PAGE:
THE ANGRY RAT
My friend Scott was assigned to work the gate shack in front of the Bien Hoa MP station last night. It was after curfew and I was on town patrol and getting bored. I decided to drop in on my buddy to keep him company for a while.
The gate in front of the PMO is round and about five feet in diameter. It is open on the sides at waist level and has a wooden roof in case of rain. The shack sits about a foot or so above the ground and is protected by sandbags around its perimeter. There is a small opening to its rear for entering and exiting.
Scott was certainly happy to see me when I pulled up in front of the station. Gate guard duty is the army equivalent to a prison’s solitary confinement. At the gate in Bien Hoa, the guard must stand at all times, and is not allowed books, a radio, or food and drink in the shack. Most MPs are reluctant to go near a gate shack without being told. The reason is simple. Almost all military policemen assigned to gate duty are desperate to get off of the gate. They will employ the most devious methods available to them to accomplish this. It is not uncommon for an MP on a gate to suddenly experience violent intestinal distress requiring immediate latrine attention. The bouts of stomach flu can, and probably will, last for hours.
It is also likely that whoever relieves the guard for lunch will be there for some time. The thrill of being in a patrol car will turn even the most innocent of soldiers to bribery. I can tell you Roni that just two days ago I relieved the gate guard for lunch. An hour later the jeep carrying the guard pulled up to the gate. Then, right in front of my eyes, I saw money exchange hands and the jeep sped off, not to be seen again until the end of my shift.
I knew Scott well enough and trusted him not to abandon the gate. We had talked for a few minutes when I happened to notice a huge rat emerge from a drain pipe on the opposite side of the gate. The rat was about fifteen feet away from us and he was a monster, about the size of a full grown cat and twice as fat.
The rat seemed to notice us in the gate. He stopped outside the pipe and stared in our direction for some time. Scott and I were more than a little concerned by this rodent’s behavior. He was looking at us as if we were his next meal.
A machete rested on the wooden roof above my head. It was to be used only in the case of a dire emergency. I quickly assumed that this situation qualified.
I pulled down the machete and, gripping the handle, took aim at the rat. Scott said something along the lines of “let your sword be swift and true” (he said later he had read that line recently in a comic book), but it was obvious both of us were a bit nervous.
I let the machete fly. It hit the concrete in front of the rat, throwing sparks in the air, but missed the creature itself by a matter of inches. The rat did not move for several seconds, and then it seemed as if its eyes became larger and redder. If the rat was contemplating its next move earlier, the machete made up its mind. It charged us then, heading directly at the entrance of the gate shack.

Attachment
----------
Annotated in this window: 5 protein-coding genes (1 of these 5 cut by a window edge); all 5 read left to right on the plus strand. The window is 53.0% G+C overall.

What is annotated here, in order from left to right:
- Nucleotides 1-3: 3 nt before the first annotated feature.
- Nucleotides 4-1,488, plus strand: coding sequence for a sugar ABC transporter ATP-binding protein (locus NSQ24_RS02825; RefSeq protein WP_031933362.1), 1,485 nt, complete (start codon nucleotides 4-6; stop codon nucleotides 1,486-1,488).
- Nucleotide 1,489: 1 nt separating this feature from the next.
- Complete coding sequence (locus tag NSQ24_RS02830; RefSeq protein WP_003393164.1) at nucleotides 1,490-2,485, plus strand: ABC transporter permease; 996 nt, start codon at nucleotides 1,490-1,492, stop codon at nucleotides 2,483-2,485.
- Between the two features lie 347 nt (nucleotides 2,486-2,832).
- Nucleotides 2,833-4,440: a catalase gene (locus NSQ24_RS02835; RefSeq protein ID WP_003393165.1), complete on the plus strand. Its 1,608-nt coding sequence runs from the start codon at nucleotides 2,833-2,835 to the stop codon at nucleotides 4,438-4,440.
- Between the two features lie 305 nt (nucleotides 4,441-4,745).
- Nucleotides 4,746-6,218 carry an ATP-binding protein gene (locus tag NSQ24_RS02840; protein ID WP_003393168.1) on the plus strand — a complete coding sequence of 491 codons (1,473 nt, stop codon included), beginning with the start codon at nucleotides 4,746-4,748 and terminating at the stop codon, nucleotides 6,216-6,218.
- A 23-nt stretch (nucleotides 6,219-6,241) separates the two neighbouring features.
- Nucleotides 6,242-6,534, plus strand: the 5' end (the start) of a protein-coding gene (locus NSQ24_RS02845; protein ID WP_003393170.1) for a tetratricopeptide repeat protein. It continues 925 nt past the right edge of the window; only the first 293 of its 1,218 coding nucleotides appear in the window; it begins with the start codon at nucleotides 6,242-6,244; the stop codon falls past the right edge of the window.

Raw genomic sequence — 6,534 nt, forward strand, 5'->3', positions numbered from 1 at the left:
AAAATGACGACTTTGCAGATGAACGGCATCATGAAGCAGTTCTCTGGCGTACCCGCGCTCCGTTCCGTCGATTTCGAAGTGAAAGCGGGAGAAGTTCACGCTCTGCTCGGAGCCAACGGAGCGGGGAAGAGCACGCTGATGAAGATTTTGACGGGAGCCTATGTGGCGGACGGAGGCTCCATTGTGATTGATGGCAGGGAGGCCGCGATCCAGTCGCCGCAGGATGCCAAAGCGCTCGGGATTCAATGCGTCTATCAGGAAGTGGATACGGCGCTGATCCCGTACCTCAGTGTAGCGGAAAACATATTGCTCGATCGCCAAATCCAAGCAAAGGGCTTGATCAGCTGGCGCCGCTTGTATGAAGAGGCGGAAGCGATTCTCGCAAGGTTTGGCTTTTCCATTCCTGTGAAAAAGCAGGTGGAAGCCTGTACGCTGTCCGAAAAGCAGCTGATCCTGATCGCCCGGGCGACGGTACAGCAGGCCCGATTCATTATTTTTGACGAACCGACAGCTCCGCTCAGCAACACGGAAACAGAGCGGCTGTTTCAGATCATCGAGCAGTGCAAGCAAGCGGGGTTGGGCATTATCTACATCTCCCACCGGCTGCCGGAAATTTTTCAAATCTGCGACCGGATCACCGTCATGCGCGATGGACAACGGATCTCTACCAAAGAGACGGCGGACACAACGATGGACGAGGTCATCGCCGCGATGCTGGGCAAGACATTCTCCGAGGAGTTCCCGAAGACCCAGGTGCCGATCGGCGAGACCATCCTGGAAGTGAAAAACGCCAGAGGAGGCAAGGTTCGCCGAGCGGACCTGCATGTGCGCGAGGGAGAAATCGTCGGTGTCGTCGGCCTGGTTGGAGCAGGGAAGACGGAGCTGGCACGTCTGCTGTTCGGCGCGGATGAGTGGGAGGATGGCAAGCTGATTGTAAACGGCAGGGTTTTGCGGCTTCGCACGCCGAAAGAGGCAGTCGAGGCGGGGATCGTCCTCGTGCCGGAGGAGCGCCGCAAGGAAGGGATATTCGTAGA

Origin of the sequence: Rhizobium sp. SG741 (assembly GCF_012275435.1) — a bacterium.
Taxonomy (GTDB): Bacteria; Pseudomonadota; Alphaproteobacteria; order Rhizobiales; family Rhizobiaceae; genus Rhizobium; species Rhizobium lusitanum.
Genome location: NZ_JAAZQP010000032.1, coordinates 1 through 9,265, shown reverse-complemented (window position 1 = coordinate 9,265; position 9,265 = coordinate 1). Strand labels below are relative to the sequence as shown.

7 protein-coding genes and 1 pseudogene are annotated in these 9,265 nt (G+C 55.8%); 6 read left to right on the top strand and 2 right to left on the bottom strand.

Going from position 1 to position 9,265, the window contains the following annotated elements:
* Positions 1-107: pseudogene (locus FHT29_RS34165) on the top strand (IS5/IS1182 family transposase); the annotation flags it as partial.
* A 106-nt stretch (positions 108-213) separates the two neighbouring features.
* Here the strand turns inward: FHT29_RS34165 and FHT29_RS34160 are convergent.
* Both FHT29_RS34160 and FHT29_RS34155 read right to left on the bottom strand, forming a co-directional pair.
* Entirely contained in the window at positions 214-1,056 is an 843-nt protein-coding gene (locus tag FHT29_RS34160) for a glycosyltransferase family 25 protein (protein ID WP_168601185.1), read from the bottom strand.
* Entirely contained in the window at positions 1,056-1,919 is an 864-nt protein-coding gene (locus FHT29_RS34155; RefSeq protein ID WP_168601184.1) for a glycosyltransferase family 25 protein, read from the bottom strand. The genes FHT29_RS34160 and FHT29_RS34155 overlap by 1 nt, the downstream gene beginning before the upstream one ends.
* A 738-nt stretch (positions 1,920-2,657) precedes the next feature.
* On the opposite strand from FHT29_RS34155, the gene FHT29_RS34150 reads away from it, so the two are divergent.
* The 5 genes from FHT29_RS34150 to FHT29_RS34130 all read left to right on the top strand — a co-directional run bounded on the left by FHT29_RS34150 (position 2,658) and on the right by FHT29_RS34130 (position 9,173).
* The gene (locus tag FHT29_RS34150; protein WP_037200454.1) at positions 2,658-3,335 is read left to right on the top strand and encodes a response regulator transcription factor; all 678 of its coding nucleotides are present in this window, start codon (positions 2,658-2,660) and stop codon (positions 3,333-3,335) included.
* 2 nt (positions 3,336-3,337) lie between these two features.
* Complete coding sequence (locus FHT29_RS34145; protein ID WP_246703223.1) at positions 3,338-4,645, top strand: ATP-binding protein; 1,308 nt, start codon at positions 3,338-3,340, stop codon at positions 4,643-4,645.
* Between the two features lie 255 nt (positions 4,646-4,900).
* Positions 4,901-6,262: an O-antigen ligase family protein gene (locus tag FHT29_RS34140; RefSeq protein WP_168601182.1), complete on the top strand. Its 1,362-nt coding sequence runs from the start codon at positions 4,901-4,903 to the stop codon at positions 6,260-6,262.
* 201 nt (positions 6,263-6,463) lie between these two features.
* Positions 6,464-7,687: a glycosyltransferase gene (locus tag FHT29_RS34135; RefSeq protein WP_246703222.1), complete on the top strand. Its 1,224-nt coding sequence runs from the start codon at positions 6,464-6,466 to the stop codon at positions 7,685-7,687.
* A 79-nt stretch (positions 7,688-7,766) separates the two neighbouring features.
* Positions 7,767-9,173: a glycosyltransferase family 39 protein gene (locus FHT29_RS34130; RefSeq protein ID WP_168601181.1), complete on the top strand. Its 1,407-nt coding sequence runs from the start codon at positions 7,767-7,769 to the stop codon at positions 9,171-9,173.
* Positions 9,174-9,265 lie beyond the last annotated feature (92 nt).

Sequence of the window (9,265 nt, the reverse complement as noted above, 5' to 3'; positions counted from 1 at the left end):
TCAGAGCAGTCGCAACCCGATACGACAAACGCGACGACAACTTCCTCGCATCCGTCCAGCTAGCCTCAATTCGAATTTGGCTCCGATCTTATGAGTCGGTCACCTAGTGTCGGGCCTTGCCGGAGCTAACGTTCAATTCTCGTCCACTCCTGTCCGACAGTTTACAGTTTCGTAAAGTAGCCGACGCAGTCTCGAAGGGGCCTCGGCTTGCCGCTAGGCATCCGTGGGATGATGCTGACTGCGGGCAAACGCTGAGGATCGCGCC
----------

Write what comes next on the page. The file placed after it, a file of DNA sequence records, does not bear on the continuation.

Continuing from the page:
I’m not sure if charged is the right word, maybe waddled is more appropriate. Even so, it was fast enough to block our only means of escape.
While Scott and I huddled at the far end of the shack, the enraged rat tried desperately to gain access to our temporary home. Luckily for us, the thing was too obese to jump the short space between the ground and the gate. But I’m telling you it tried. For at least fifteen minutes that beast from Hell did its best to get at us, sometimes jumping straight up in the air on it’s hind legs, at other times backing up and attempting an awkward running start. Thankfully the height was too great for the fat thing and it finally tired, but the rat still had not given up. It lodged itself in the hole under the entrance, lying in wait for one of us to make a careless move.
Not long after this I realized I wasn’t stuck on this gate, and that the rat was more Scott’s problem than mine. Our friendship notwithstanding, I decided to make a break for it.
Scott was beside himself when I told him he would soon be on his own against the overweight predator. He rightly accused me of starting the whole thing with the machete. He had a valid point, but I in turn pointed out that from the minute the rat spotted us we were probably doomed.
With a final apology I made a break for my jeep, jumping wide over the hole and sprinting like a madman. Safely behind the steering wheel, I looked back at the gate a final time. Scott still hugged the far wall of the shack, his eyes focused on the entrance, beneath which I could see two red eyes staring menacingly into the night.
I ran into Scott a little while ago in the company area. He was still fuming some but calmed down after a bit. He told me the rat kept him company the entire night. He heard it scratching and gnarling at the wood beneath his feet looking for other access points or maybe trying to eat his way in. Scott was mighty glad to see his relief this morning. He said the other MP probably thought him crazy, the way he tore from the gate. He confessed it was the longest night of his life and I had no reason to doubt him.
I didn’t want to tell Scott, but during our conversation I noticed flecks of gray in his hair that were not there the day before. I’ll have to buy him a beer later and hope that he doesn’t look in a mirror anytime soon.